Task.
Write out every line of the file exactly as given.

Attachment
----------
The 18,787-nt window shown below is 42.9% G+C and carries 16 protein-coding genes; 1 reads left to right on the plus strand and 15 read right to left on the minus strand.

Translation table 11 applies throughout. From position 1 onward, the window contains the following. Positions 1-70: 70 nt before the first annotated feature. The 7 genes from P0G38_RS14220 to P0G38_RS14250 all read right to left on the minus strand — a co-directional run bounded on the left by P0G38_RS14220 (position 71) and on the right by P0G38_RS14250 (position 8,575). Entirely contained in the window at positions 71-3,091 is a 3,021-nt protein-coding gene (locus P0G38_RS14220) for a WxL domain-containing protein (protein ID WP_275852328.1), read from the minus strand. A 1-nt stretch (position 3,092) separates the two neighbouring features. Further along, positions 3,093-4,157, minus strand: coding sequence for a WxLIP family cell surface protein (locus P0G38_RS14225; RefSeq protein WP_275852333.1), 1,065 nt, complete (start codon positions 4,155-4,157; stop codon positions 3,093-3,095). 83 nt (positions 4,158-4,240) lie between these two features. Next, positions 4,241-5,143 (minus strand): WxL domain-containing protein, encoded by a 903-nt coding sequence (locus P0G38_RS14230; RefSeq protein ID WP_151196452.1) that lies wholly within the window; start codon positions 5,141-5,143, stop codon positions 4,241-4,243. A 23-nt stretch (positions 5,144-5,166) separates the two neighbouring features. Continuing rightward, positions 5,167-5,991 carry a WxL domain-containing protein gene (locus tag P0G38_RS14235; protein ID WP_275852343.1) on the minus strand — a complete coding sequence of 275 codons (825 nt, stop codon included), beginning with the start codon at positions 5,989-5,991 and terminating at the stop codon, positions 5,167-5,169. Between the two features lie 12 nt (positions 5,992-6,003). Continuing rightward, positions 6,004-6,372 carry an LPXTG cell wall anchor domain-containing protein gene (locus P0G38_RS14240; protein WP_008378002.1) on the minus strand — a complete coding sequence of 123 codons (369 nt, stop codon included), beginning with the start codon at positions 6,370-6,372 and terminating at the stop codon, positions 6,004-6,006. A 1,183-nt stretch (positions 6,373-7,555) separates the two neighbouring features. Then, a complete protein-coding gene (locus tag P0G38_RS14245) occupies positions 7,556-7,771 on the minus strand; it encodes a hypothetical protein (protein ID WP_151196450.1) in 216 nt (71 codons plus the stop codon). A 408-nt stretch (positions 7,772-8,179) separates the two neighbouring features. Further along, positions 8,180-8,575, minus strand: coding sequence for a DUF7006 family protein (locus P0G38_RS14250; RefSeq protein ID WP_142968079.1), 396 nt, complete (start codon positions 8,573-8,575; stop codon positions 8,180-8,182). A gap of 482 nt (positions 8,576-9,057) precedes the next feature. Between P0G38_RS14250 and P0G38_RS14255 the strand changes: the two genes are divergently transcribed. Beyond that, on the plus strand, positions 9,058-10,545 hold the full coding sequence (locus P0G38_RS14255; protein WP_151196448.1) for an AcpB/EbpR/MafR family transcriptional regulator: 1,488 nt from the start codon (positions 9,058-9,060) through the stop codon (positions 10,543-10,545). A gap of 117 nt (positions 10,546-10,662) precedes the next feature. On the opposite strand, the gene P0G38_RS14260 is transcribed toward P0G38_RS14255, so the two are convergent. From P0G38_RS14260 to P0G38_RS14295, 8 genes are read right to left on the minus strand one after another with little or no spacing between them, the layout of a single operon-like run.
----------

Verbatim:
The 18,787-nt window shown below is 42.9% G+C and carries 16 protein-coding genes; 1 reads left to right on the plus strand and 15 read right to left on the minus strand.

Translation table 11 applies throughout. From position 1 onward, the window contains the following. Positions 1-70: 70 nt before the first annotated feature. The 7 genes from P0G38_RS14220 to P0G38_RS14250 all read right to left on the minus strand — a co-directional run bounded on the left by P0G38_RS14220 (position 71) and on the right by P0G38_RS14250 (position 8,575). Entirely contained in the window at positions 71-3,091 is a 3,021-nt protein-coding gene (locus P0G38_RS14220) for a WxL domain-containing protein (protein ID WP_275852328.1), read from the minus strand. A 1-nt stretch (position 3,092) separates the two neighbouring features. Further along, positions 3,093-4,157, minus strand: coding sequence for a WxLIP family cell surface protein (locus P0G38_RS14225; RefSeq protein WP_275852333.1), 1,065 nt, complete (start codon positions 4,155-4,157; stop codon positions 3,093-3,095). 83 nt (positions 4,158-4,240) lie between these two features. Next, positions 4,241-5,143 (minus strand): WxL domain-containing protein, encoded by a 903-nt coding sequence (locus P0G38_RS14230; RefSeq protein ID WP_151196452.1) that lies wholly within the window; start codon positions 5,141-5,143, stop codon positions 4,241-4,243. A 23-nt stretch (positions 5,144-5,166) separates the two neighbouring features. Continuing rightward, positions 5,167-5,991 carry a WxL domain-containing protein gene (locus tag P0G38_RS14235; protein ID WP_275852343.1) on the minus strand — a complete coding sequence of 275 codons (825 nt, stop codon included), beginning with the start codon at positions 5,989-5,991 and terminating at the stop codon, positions 5,167-5,169. Between the two features lie 12 nt (positions 5,992-6,003). Continuing rightward, positions 6,004-6,372 carry an LPXTG cell wall anchor domain-containing protein gene (locus P0G38_RS14240; protein WP_008378002.1) on the minus strand — a complete coding sequence of 123 codons (369 nt, stop codon included), beginning with the start codon at positions 6,370-6,372 and terminating at the stop codon, positions 6,004-6,006. A 1,183-nt stretch (positions 6,373-7,555) separates the two neighbouring features. Then, a complete protein-coding gene (locus tag P0G38_RS14245) occupies positions 7,556-7,771 on the minus strand; it encodes a hypothetical protein (protein ID WP_151196450.1) in 216 nt (71 codons plus the stop codon). A 408-nt stretch (positions 7,772-8,179) separates the two neighbouring features. Further along, positions 8,180-8,575, minus strand: coding sequence for a DUF7006 family protein (locus P0G38_RS14250; RefSeq protein ID WP_142968079.1), 396 nt, complete (start codon positions 8,573-8,575; stop codon positions 8,180-8,182). A gap of 482 nt (positions 8,576-9,057) precedes the next feature. Between P0G38_RS14250 and P0G38_RS14255 the strand changes: the two genes are divergently transcribed. Beyond that, on the plus strand, positions 9,058-10,545 hold the full coding sequence (locus P0G38_RS14255; protein WP_151196448.1) for an AcpB/EbpR/MafR family transcriptional regulator: 1,488 nt from the start codon (positions 9,058-9,060) through the stop codon (positions 10,543-10,545). A gap of 117 nt (positions 10,546-10,662) precedes the next feature. On the opposite strand, the gene P0G38_RS14260 is transcribed toward P0G38_RS14255, so the two are convergent. From P0G38_RS14260 to P0G38_RS14295, 8 genes are read right to left on the minus strand one after another with little or no spacing between them, the layout of a single operon-like run.